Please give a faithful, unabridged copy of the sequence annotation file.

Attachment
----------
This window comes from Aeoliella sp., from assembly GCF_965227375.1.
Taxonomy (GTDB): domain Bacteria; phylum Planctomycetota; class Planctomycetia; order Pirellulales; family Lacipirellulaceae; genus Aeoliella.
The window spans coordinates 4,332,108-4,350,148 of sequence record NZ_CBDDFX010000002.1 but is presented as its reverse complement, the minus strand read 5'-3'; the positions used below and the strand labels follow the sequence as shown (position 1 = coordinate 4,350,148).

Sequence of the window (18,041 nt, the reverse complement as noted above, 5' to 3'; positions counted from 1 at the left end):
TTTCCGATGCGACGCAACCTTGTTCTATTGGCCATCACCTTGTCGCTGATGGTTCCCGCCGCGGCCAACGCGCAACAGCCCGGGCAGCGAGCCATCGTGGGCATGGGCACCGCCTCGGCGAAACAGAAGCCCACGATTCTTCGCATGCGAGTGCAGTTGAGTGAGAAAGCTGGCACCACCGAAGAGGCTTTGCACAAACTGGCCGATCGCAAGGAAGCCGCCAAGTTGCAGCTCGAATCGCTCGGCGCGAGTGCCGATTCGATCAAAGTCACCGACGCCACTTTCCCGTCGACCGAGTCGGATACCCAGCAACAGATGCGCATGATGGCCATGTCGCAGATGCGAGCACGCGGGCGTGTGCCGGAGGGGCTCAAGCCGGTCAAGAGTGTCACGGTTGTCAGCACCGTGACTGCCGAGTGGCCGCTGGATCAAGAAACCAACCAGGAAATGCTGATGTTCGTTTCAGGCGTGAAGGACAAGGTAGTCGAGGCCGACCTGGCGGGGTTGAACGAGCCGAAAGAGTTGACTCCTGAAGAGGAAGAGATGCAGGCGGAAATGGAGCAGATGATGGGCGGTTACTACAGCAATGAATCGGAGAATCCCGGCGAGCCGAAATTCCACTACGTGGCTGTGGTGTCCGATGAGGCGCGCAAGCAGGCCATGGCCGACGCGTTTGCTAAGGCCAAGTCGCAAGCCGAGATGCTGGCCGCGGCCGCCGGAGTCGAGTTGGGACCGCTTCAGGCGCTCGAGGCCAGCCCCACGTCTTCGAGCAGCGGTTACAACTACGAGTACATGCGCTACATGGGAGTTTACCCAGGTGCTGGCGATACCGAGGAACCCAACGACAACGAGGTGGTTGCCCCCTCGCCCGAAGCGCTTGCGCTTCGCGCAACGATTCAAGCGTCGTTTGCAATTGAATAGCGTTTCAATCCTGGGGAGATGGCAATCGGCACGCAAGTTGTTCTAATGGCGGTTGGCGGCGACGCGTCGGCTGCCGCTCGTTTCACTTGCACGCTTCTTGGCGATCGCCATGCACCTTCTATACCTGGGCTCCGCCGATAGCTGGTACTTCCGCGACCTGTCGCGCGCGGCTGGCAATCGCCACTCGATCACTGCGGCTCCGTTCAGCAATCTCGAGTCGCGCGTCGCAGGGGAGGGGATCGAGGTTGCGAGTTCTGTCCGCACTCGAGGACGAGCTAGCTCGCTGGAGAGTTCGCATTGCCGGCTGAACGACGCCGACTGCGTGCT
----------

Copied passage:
This window comes from Aeoliella sp., from assembly GCF_965227375.1.
Taxonomy (GTDB): domain Bacteria; phylum Planctomycetota; class Planctomycetia; order Pirellulales; family Lacipirellulaceae; genus Aeoliella.
The window spans coordinates 4,332,108-4,350,148 of sequence record NZ_CBDDFX010000002.1 but is presented as its reverse complement, the minus strand read 5'-3'; the positions used below and the strand labels follow the sequence as shown (position 1 = coordinate 4,350,148).

Sequence of the window (18,041 nt, the reverse complement as noted above, 5' to 3'; positions counted from 1 at the left end):
TTTCCGATGCGACGCAACCTTGTTCTATTGGCCATCACCTTGTCGCTGATGGTTCCCGCCGCGGCCAACGCGCAACAGCCCGGGCAGCGAGCCATCGTGGGCATGGGCACCGCCTCGGCGAAACAGAAGCCCACGATTCTTCGCATGCGAGTGCAGTTGAGTGAGAAAGCTGGCACCACCGAAGAGGCTTTGCACAAACTGGCCGATCGCAAGGAAGCCGCCAAGTTGCAGCTCGAATCGCTCGGCGCGAGTGCCGATTCGATCAAAGTCACCGACGCCACTTTCCCGTCGACCGAGTCGGATACCCAGCAACAGATGCGCATGATGGCCATGTCGCAGATGCGAGCACGCGGGCGTGTGCCGGAGGGGCTCAAGCCGGTCAAGAGTGTCACGGTTGTCAGCACCGTGACTGCCGAGTGGCCGCTGGATCAAGAAACCAACCAGGAAATGCTGATGTTCGTTTCAGGCGTGAAGGACAAGGTAGTCGAGGCCGACCTGGCGGGGTTGAACGAGCCGAAAGAGTTGACTCCTGAAGAGGAAGAGATGCAGGCGGAAATGGAGCAGATGATGGGCGGTTACTACAGCAATGAATCGGAGAATCCCGGCGAGCCGAAATTCCACTACGTGGCTGTGGTGTCCGATGAGGCGCGCAAGCAGGCCATGGCCGACGCGTTTGCTAAGGCCAAGTCGCAAGCCGAGATGCTGGCCGCGGCCGCCGGAGTCGAGTTGGGACCGCTTCAGGCGCTCGAGGCCAGCCCCACGTCTTCGAGCAGCGGTTACAACTACGAGTACATGCGCTACATGGGAGTTTACCCAGGTGCTGGCGATACCGAGGAACCCAACGACAACGAGGTGGTTGCCCCCTCGCCCGAAGCGCTTGCGCTTCGCGCAACGATTCAAGCGTCGTTTGCAATTGAATAGCGTTTCAATCCTGGGGAGATGGCAATCGGCACGCAAGTTGTTCTAATGGCGGTTGGCGGCGACGCGTCGGCTGCCGCTCGTTTCACTTGCACGCTTCTTGGCGATCGCCATGCACCTTCTATACCTGGGCTCCGCCGATAGCTGGTACTTCCGCGACCTGTCGCGCGCGGCTGGCAATCGCCACTCGATCACTGCGGCTCCGTTCAGCAATCTCGAGTCGCGCGTCGCAGGGGAGGGGATCGAGGTTGCGAGTTCTGTCCGCACTCGAGGACGAGCTAGCTCGCTGGAGAGTTCGCATTGCCGGCTGAACGACGCCGACTGCGTGCT